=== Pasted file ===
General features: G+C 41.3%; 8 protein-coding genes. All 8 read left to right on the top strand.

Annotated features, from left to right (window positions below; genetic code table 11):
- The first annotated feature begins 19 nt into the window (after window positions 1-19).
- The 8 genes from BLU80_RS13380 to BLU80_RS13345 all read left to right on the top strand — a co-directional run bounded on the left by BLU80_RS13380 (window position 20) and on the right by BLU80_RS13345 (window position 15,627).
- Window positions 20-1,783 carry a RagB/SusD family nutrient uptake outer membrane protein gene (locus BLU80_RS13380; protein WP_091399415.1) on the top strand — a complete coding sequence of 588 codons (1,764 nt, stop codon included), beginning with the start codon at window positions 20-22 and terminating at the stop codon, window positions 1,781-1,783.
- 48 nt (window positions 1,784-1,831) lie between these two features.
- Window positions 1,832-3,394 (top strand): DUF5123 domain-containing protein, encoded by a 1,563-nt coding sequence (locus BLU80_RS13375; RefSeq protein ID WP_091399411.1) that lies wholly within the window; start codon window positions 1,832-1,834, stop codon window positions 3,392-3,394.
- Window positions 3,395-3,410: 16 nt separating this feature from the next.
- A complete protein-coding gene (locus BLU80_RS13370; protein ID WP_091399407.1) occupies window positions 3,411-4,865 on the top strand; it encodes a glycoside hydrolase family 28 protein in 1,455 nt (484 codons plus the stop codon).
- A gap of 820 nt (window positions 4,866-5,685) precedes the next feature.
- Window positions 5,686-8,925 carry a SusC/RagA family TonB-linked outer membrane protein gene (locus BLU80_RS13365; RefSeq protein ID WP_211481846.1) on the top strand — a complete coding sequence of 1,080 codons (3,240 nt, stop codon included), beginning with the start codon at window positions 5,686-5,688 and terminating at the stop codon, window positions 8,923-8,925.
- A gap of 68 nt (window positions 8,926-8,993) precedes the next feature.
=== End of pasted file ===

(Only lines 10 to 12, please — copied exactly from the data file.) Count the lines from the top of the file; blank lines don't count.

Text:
- A gap of 820 nt (window positions 4,866-5,685) precedes the next feature.
- Window positions 5,686-8,925 carry a SusC/RagA family TonB-linked outer membrane protein gene (locus BLU80_RS13365; RefSeq protein ID WP_211481846.1) on the top strand — a complete coding sequence of 1,080 codons (3,240 nt, stop codon included), beginning with the start codon at window positions 5,686-5,688 and terminating at the stop codon, window positions 8,923-8,925.
- A gap of 68 nt (window positions 8,926-8,993) precedes the next feature.